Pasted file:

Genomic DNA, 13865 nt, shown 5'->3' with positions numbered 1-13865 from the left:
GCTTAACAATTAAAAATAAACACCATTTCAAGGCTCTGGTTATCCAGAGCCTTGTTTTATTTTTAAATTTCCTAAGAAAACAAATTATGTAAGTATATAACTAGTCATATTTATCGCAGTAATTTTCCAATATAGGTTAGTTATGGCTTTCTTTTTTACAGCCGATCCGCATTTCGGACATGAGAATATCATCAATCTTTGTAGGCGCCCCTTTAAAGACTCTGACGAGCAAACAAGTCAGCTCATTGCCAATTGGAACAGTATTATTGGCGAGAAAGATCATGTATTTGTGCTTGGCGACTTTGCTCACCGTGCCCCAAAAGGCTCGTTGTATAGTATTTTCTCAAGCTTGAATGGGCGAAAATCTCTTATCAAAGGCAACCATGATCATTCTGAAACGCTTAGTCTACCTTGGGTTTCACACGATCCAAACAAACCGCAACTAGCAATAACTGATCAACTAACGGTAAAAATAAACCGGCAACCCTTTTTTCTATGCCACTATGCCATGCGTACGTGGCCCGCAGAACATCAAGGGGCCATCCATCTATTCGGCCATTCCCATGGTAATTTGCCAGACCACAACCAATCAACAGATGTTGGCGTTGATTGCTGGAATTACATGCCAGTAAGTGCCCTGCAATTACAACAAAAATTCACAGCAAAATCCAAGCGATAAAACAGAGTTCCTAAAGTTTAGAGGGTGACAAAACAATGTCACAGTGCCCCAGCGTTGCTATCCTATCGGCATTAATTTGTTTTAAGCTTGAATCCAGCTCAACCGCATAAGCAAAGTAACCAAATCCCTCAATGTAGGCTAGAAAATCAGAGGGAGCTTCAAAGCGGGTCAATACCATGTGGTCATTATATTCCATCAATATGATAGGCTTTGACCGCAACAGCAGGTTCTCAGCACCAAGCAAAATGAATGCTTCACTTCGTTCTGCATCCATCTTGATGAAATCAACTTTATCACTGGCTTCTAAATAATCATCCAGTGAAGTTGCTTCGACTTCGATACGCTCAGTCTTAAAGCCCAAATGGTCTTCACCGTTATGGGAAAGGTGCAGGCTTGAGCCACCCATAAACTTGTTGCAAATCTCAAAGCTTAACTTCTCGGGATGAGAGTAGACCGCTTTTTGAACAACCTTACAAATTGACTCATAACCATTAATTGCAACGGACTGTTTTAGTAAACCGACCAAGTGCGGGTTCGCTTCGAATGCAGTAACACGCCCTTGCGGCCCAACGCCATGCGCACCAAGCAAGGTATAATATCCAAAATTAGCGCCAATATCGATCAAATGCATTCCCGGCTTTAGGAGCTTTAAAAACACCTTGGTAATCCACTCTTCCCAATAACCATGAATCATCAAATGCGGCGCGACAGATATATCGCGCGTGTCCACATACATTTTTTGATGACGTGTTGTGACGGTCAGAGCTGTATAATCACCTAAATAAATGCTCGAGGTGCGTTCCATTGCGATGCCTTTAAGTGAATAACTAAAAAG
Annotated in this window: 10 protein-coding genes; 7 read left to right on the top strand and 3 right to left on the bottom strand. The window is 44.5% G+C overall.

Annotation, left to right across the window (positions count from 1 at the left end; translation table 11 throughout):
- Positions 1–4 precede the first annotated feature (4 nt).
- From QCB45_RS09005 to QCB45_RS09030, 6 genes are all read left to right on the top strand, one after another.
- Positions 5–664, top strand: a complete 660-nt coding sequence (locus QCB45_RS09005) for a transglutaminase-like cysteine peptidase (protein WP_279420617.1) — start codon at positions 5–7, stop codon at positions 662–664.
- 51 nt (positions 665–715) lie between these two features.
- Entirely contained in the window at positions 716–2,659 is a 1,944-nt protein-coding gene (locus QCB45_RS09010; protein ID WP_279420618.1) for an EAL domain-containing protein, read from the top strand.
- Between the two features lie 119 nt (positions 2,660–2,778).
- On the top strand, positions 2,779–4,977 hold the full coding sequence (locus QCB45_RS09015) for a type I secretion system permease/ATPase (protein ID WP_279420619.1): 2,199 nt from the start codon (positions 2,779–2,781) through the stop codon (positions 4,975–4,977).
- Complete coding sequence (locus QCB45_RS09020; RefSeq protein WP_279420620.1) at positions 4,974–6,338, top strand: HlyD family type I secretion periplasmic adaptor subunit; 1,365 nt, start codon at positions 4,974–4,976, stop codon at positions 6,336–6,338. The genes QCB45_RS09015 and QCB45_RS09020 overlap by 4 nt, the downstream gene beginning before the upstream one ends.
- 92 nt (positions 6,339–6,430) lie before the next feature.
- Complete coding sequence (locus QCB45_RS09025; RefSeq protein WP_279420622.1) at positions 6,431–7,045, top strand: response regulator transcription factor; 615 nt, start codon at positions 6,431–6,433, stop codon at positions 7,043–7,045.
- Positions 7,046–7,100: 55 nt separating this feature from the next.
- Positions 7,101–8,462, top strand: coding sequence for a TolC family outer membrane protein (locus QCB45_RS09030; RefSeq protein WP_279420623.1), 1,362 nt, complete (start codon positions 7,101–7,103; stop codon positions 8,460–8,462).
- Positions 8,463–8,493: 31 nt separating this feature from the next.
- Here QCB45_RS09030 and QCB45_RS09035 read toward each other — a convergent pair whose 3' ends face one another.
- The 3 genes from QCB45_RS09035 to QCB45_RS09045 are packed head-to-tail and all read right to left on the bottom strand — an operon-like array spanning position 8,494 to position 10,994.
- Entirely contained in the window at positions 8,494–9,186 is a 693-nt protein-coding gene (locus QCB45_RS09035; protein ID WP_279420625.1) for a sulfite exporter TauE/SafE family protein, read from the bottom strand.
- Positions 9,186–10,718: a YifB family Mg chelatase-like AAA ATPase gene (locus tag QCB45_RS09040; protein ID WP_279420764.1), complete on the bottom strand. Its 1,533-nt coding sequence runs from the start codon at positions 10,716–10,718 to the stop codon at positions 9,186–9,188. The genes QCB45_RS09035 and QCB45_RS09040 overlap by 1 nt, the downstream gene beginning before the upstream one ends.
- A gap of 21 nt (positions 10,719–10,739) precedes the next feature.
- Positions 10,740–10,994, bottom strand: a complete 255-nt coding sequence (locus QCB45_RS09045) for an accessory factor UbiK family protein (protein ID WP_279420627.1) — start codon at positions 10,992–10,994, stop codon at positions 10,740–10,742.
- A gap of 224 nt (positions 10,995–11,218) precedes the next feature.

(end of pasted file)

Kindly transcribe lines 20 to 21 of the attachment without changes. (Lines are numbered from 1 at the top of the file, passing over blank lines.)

- Entirely contained in the window at positions 8,494–9,186 is a 693-nt protein-coding gene (locus QCB45_RS09035; protein ID WP_279420625.1) for a sulfite exporter TauE/SafE family protein, read from the bottom strand.
- Positions 9,186–10,718: a YifB family Mg chelatase-like AAA ATPase gene (locus tag QCB45_RS09040; protein ID WP_279420764.1), complete on the bottom strand. Its 1,533-nt coding sequence runs from the start codon at positions 10,716–10,718 to the stop codon at positions 9,186–9,188. The genes QCB45_RS09035 and QCB45_RS09040 overlap by 1 nt, the downstream gene beginning before the upstream one ends.